Jesus Christ as an argument for Christianity


One of the greatest proofs of the truthfulness of Christianity is Jesus Christ Himself. Once at a dinner party on St Helena Napoleon was part of a discussion on who Jesus Christ was. He sat silently while everyone else shared their opinions. Some thought him man others thought Him God, at the end of it all Napoleon declared, ‘I know men, and Jesus was no man.’ He is considered to be the most influential person in history. One author highlights the following:

‘We have no record of his date of birth, yet all the world’s chronology is linked to it.
He never wrote a book, yet more books have been written about him than about anyone else in history, and the output is still accelerating. The nearest thing we have to his biography has been translated in whole or in part into over 2,000 languages.
He never painted a picture or composed any poetry or music, yet nobody’s life and teaching have inspired a greater output of songs, plays, poetry, films, videos and other art forms. One film, based on his recorded words, has been produced in over 100 languages and has already been seen by more people than any other film in history.
He never raised an army, yet millions of people have laid down their lives in his cause, and every year thousands more do so.
Except for one brief period during his childhood, his travels were limited to an area about the size of Wales, but his influence today is worldwide, and his followers constitute the largest religious grouping the world has ever known.
He had no formal education, but thousands of universities, seminaries, colleges and schools have been founded in his name.
His public teaching lasted just three years, and was restricted to one small country, yet purpose-built satellites and some of the world’s largest radio and television networks now beam his message around the globe.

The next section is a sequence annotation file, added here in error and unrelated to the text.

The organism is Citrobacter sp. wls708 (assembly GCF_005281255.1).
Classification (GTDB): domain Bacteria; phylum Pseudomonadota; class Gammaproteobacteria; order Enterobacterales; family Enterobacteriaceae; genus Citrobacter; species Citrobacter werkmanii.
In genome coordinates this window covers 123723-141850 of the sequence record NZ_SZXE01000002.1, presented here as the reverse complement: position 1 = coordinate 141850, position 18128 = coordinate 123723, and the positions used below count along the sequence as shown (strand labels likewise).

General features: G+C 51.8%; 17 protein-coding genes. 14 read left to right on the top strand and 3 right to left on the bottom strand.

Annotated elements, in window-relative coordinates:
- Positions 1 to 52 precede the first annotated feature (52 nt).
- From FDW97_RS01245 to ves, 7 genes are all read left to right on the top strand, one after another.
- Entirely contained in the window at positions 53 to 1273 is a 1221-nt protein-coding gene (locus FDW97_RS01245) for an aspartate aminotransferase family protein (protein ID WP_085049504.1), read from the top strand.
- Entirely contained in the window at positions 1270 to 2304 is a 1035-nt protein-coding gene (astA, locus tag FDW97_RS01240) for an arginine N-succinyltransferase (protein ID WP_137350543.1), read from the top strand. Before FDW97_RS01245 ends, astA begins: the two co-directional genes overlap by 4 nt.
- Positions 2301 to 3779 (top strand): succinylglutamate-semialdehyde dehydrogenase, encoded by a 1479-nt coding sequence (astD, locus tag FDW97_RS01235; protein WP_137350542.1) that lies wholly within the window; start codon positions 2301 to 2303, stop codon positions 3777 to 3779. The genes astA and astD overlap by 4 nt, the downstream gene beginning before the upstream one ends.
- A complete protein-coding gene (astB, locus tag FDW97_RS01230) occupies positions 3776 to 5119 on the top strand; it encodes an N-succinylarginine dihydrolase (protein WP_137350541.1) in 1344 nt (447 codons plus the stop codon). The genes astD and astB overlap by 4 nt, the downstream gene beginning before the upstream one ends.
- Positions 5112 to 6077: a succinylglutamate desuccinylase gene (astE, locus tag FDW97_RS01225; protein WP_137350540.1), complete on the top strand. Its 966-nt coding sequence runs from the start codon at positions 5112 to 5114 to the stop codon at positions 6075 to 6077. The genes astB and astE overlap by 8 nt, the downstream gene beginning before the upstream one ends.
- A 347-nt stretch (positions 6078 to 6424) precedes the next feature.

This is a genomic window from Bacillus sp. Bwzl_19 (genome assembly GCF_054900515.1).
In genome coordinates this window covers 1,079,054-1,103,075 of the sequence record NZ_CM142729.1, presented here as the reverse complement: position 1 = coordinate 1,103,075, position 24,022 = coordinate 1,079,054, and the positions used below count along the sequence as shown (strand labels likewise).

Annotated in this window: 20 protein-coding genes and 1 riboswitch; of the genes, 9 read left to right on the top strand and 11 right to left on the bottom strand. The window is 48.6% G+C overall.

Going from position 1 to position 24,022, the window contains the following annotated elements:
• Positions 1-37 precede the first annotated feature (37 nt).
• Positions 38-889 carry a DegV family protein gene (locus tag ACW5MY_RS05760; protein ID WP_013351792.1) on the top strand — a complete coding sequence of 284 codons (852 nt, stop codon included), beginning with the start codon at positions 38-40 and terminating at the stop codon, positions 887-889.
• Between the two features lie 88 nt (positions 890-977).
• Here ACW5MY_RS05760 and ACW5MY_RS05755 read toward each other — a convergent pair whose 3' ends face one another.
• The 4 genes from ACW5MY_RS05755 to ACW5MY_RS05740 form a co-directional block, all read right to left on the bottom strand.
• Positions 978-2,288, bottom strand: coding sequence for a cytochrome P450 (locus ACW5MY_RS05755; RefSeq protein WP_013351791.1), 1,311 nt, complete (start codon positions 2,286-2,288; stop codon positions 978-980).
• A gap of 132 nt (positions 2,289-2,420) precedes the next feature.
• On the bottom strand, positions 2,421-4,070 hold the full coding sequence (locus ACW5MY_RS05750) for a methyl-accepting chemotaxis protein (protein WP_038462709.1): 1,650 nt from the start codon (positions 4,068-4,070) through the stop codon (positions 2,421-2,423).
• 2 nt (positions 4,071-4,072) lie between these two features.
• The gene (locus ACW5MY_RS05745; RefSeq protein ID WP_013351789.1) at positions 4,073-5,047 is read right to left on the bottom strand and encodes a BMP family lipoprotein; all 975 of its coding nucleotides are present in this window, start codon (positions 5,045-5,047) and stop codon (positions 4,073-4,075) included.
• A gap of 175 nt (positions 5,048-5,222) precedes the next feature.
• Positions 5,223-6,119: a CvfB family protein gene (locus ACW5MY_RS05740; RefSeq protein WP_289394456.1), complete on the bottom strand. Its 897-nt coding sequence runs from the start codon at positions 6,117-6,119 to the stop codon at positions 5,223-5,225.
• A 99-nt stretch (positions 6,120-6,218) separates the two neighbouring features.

He set foot in two countries, yet an organisation committed to his cause claims to make regular flights to more countries than any commercial airline.
He was virtually unknown outside of his own native country, yet in the current issue of Encyclopaedia Britannica the entry under his name runs to 30,000 words.
He is by far the most controversial person in history. Nobody has attracted such adoration or opposition, devotion or criticism, and nobody else’s teaching has ever been more fervently received or more fiercely rejected. For centuries, every recorded word he spoke has been relentlessly analysed by theologians, philosophers and others. On the day this sentence is being written (and read), millions of people are studying what he said and did, and trying to apply the significance of his words and actions to their lives.
Even most dyed-in-the-wool sceptics must acknowledge that this man was something special, and any open-minded student of human history should agree that he deserves meticulous attention.
His name is Jesus, who lived and died about 2,000 years ago.’

We cannot look at all that we should be looking at as we consider the person of Jesus Christ, so we will focus on just three aspects. We want to look at His life, in particular His birth and ministry and death. Secondly, we want to listen to Jesus talk about Himself.